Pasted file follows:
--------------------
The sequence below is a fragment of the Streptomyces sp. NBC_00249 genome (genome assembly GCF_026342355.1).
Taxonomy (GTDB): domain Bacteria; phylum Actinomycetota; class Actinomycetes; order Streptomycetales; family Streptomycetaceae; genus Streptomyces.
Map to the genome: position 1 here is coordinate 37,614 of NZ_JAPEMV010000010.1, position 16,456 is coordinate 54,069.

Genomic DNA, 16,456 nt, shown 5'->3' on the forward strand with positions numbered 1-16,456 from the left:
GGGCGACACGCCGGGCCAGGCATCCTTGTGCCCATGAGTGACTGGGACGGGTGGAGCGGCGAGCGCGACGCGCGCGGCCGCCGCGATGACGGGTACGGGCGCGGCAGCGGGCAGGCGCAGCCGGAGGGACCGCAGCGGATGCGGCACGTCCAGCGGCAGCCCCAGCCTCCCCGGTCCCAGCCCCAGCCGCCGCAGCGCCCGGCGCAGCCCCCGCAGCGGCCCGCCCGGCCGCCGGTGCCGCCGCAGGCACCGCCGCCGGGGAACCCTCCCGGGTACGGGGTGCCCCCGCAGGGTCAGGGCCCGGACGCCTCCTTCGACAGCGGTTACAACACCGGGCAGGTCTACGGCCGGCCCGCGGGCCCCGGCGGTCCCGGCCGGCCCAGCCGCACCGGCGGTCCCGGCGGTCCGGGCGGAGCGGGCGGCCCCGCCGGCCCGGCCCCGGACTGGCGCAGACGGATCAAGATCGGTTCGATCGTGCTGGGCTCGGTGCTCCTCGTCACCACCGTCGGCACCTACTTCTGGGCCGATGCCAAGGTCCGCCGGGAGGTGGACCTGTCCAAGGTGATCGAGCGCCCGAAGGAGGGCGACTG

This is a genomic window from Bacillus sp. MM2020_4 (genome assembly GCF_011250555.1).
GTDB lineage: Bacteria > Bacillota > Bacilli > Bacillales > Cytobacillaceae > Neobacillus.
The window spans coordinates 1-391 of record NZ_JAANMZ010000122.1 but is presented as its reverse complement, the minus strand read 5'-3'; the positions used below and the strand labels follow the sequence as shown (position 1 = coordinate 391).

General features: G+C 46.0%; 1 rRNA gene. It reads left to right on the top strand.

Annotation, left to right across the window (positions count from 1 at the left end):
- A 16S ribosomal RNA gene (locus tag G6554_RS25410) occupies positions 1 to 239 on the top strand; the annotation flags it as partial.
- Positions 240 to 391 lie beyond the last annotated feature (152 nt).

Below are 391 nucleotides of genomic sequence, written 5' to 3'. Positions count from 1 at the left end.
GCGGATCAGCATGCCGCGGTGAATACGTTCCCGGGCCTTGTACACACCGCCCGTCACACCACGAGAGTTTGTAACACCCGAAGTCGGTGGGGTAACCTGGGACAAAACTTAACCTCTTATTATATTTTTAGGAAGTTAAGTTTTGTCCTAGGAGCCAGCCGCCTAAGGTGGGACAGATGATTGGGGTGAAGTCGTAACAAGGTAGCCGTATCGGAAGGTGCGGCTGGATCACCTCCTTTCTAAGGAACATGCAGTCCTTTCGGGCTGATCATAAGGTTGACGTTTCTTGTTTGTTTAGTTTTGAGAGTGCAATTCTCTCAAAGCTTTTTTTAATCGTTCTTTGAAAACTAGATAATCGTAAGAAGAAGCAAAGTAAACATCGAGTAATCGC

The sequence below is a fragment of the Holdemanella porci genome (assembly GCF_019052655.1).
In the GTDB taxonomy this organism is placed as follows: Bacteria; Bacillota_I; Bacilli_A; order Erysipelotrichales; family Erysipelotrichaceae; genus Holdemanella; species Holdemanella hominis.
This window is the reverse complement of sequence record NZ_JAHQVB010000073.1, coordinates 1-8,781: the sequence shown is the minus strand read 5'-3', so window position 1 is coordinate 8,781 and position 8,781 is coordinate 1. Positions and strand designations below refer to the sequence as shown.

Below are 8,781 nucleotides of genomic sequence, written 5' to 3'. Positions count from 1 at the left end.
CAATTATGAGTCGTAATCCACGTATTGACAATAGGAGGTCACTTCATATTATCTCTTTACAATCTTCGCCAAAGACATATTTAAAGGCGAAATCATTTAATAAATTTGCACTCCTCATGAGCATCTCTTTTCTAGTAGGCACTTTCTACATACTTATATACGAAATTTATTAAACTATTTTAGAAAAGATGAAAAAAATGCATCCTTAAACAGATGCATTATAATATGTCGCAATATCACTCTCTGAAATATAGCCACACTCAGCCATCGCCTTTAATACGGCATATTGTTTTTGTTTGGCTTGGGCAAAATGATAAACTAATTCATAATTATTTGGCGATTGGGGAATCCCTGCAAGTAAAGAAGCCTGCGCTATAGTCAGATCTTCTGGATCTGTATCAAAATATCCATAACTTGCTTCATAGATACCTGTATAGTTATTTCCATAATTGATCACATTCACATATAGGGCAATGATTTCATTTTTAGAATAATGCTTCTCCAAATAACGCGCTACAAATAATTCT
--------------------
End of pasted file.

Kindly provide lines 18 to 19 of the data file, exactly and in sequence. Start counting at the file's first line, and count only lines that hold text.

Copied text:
Below are 8,781 nucleotides of genomic sequence, written 5' to 3'. Positions count from 1 at the left end.
CAATTATGAGTCGTAATCCACGTATTGACAATAGGAGGTCACTTCATATTATCTCTTTACAATCTTCGCCAAAGACATATTTAAAGGCGAAATCATTTAATAAATTTGCACTCCTCATGAGCATCTCTTTTCTAGTAGGCACTTTCTACATACTTATATACGAAATTTATTAAACTATTTTAGAAAAGATGAAAAAAATGCATCCTTAAACAGATGCATTATAATATGTCGCAATATCACTCTCTGAAATATAGCCACACTCAGCCATCGCCTTTAATACGGCATATTGTTTTTGTTTGGCTTGGGCAAAATGATAAACTAATTCATAATTATTTGGCGATTGGGGAATCCCTGCAAGTAAAGAAGCCTGCGCTATAGTCAGATCTTCTGGATCTGTATCAAAATATCCATAACTTGCTTCATAGATACCTGTATAGTTATTTCCATAATTGATCACATTCACATATAGGGCAATGATTTCATTTTTAGAATAATGCTTCTCCAAATAACGCGCTACAAATAATTCT